October means matsuri, and matsuri means kagura!! usually by the middle of October I have been to half a dozen all-night matsuris, but this year because Ive been spending a lot of time on Shikoku, when I am back home I have too much work to catch up with so matsuris have had to take a back seat. But last saturday I did go up into the mountains to Kanzui....
kanzui is actually only a few kilometers from my village as the crow flies. there used to be a path connecting the two villages, but it has not been walked for many, many years. By road its about 10 kilometers.
There is no "centre" to kanzui, no shops, its really just a scattering of mountainside farms along a narrow mountain valley. My kind of place.
I arrived about 10pm, and the dancing began a little later. At a usual matsuri the first dance is always a purification dance to purify the dance area in preparation of the kami to descend. usually this dance is the Shioharae, a ceremonial dance done without masks. Here at Kanzui the first dance was Akumabarai, a different type of exorcism/purification dance most commonly performed in the Bitchu area of Western Okayama and eastern Hiroshima.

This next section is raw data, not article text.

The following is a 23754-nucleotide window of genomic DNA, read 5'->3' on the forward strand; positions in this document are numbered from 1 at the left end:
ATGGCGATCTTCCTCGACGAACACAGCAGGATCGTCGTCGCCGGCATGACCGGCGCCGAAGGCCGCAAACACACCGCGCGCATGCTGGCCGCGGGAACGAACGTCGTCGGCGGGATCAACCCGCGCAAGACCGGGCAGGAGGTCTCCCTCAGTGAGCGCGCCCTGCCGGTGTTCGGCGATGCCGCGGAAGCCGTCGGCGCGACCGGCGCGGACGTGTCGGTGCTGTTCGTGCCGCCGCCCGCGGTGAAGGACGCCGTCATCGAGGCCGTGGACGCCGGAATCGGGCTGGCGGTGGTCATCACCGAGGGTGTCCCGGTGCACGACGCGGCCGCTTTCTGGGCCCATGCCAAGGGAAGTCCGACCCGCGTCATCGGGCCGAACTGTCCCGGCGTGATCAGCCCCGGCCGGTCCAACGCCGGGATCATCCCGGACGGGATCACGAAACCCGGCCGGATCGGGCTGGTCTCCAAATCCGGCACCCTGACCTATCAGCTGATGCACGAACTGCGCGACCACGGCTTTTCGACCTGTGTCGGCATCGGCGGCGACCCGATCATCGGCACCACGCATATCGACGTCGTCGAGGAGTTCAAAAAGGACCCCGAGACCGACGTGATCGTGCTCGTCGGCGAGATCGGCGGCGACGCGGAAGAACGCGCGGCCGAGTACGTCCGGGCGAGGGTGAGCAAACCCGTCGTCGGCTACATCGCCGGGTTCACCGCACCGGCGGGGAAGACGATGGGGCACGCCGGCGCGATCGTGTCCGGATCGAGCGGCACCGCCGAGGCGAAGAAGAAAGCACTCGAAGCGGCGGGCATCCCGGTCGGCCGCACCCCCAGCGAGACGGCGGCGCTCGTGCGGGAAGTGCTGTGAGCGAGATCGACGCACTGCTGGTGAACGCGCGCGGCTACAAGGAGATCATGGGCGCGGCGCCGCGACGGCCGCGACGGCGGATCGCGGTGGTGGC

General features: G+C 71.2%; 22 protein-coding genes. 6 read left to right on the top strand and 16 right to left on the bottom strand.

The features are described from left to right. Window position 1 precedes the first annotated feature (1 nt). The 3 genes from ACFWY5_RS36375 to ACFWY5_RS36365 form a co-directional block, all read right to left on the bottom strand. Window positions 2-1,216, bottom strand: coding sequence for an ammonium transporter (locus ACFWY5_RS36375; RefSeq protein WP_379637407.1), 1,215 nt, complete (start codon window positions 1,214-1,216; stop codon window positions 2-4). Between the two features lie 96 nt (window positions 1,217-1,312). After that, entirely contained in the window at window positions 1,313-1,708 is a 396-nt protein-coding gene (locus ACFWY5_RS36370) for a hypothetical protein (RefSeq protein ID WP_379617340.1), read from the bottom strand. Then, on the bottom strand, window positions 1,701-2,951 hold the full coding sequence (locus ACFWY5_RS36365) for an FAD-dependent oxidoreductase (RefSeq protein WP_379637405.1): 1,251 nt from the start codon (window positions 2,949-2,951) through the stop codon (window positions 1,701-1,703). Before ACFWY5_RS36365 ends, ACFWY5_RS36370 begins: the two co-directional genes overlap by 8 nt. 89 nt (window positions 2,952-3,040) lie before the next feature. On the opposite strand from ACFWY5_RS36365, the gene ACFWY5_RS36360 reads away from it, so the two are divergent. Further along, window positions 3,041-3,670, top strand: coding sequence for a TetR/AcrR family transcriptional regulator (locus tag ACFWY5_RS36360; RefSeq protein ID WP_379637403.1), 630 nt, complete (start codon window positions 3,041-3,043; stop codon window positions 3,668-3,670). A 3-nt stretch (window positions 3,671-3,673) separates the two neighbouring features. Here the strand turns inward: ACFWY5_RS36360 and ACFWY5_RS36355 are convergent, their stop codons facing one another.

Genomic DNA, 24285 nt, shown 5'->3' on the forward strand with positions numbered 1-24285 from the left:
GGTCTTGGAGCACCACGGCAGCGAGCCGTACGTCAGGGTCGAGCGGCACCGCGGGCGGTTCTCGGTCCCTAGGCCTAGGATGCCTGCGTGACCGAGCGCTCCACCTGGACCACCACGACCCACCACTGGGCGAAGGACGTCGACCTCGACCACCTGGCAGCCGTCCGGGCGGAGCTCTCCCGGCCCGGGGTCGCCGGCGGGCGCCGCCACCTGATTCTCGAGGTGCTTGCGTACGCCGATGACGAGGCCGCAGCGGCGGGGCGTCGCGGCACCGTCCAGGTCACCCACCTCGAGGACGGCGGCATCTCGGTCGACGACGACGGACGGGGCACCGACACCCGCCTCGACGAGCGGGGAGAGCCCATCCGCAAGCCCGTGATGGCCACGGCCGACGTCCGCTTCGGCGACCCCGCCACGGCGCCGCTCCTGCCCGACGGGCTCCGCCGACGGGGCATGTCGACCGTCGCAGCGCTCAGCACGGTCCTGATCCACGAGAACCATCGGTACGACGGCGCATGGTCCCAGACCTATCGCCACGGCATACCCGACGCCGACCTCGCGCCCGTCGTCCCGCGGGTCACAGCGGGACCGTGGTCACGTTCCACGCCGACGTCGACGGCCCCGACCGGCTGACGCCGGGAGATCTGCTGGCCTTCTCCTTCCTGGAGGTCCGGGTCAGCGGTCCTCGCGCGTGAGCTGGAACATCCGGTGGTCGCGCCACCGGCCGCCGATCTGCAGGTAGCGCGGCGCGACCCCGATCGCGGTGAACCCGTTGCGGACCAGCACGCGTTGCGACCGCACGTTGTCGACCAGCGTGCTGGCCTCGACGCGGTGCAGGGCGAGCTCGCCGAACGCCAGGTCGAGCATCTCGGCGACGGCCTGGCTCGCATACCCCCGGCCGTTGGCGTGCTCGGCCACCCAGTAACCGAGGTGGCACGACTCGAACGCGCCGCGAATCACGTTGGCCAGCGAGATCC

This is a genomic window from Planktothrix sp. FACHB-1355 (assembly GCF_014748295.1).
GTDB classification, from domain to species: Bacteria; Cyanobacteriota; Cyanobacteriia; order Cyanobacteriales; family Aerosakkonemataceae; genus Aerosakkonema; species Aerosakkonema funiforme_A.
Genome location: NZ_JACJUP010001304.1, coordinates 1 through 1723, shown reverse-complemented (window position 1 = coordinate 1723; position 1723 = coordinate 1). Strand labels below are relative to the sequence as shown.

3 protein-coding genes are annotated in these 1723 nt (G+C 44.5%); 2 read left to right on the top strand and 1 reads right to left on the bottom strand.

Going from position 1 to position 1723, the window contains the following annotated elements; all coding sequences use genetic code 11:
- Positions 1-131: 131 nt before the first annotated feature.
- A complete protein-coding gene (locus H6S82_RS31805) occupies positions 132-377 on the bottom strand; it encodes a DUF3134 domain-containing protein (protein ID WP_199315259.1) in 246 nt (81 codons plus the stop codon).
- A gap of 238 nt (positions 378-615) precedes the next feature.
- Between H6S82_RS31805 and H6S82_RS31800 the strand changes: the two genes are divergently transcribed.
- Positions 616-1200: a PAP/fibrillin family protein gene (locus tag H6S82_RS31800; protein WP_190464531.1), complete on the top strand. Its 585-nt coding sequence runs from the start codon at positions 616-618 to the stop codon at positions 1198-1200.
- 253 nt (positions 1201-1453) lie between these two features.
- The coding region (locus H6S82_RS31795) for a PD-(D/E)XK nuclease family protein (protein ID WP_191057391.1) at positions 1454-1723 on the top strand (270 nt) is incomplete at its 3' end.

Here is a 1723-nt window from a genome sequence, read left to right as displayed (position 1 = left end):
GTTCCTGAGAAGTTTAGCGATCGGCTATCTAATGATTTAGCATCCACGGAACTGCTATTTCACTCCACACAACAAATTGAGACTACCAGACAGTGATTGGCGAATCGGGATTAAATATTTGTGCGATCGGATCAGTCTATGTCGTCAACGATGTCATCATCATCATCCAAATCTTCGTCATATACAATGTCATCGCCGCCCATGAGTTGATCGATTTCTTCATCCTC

It is danced by Sarutahiko, and consists of three sections. In the first video he is dancing with Gohei (wand) and fan. The objects carried by the dancers in kagura are called torimono, and traditionally they are objects through which the kami "enter" the dancers.
In the second video he dances with an Onibo, a "demon stick" usually carried by demons.
In the third video he dances with two swords. Ive read that in Bitchu kagura the sword dancing predominates and has developed into a wider variety of styles.
During the Edo period akumabarai would sometimes be danced at the head of a wedding procession to purify the road ahead .